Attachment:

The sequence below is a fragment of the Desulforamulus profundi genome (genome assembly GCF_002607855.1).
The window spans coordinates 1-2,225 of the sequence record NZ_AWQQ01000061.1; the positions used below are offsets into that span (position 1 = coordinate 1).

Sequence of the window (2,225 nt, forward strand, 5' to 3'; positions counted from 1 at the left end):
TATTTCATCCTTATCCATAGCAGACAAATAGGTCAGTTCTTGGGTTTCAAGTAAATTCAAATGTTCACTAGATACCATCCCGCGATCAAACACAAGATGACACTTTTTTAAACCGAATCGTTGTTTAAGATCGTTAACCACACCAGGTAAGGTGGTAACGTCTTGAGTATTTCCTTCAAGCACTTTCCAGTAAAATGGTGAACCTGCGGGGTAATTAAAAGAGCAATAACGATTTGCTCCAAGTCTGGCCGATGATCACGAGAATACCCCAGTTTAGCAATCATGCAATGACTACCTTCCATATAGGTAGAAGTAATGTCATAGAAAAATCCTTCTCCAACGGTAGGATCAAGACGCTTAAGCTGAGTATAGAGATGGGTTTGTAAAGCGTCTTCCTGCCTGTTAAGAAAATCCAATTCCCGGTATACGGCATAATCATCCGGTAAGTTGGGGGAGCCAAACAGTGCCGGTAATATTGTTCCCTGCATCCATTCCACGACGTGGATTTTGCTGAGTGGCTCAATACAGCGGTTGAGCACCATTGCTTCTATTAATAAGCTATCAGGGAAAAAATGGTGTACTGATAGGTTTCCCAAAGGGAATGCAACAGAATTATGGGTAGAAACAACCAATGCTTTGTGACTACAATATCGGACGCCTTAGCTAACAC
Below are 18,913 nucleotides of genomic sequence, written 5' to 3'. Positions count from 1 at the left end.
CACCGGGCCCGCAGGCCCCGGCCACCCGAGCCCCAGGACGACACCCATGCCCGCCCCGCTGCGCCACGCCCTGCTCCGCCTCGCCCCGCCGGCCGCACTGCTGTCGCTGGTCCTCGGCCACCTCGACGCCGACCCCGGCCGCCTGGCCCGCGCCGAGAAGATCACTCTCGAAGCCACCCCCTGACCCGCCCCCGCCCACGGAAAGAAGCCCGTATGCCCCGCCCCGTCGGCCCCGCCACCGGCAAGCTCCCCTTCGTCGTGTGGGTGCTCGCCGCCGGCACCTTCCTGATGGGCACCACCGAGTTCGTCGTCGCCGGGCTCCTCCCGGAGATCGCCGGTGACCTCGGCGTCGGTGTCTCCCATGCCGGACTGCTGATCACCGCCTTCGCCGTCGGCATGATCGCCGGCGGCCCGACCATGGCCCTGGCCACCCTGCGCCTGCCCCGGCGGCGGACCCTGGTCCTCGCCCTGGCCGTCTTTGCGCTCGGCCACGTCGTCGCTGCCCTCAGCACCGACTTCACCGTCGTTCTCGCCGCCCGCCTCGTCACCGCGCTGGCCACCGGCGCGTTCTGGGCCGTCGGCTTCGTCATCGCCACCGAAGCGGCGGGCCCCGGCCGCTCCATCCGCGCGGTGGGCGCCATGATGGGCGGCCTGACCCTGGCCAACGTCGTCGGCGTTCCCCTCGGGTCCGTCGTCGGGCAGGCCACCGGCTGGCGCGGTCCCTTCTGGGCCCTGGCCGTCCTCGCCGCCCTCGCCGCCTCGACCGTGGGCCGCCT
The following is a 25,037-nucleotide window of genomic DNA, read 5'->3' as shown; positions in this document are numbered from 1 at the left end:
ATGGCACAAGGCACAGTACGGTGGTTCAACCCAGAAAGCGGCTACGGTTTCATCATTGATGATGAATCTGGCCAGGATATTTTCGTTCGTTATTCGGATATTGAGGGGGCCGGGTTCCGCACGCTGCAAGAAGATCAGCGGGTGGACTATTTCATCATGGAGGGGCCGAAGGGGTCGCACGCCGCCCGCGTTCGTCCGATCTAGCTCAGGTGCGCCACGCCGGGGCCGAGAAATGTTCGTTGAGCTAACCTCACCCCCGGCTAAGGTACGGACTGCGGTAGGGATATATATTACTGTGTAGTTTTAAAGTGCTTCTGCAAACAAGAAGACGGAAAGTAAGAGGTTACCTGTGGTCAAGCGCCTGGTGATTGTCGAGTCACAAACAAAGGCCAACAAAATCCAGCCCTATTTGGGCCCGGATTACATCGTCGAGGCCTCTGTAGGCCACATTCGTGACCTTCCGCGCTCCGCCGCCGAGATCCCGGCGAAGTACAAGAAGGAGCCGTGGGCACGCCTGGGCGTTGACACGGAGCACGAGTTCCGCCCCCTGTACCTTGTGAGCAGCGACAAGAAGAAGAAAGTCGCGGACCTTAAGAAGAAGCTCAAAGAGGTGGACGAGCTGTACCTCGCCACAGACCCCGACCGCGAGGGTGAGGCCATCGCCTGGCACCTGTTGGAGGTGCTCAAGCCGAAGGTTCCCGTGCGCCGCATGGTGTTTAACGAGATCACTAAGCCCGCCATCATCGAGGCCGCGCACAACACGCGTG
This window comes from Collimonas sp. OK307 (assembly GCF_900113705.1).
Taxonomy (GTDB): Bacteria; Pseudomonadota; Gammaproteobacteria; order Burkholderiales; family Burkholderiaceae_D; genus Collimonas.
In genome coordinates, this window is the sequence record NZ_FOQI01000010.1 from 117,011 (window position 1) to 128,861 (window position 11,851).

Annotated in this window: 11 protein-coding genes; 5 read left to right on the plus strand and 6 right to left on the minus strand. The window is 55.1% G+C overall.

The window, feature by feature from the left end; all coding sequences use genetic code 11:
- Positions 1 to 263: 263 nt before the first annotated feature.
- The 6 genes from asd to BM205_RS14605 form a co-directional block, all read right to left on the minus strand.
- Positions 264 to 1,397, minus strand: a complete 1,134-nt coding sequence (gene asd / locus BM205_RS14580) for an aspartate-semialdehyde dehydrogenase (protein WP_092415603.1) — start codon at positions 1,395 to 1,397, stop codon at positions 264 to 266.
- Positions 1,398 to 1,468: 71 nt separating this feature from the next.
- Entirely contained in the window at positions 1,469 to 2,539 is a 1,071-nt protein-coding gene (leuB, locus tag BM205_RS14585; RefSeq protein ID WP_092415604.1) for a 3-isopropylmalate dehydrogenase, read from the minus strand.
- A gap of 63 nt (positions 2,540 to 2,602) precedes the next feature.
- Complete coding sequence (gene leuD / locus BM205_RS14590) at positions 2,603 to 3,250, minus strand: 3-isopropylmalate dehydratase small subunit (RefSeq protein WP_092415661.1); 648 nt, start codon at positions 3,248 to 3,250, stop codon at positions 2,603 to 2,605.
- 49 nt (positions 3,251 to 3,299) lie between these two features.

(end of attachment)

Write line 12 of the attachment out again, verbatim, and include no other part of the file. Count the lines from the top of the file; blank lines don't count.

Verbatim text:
Annotated in this window: 11 protein-coding genes; 5 read left to right on the plus strand and 6 right to left on the minus strand. The window is 55.1% G+C overall.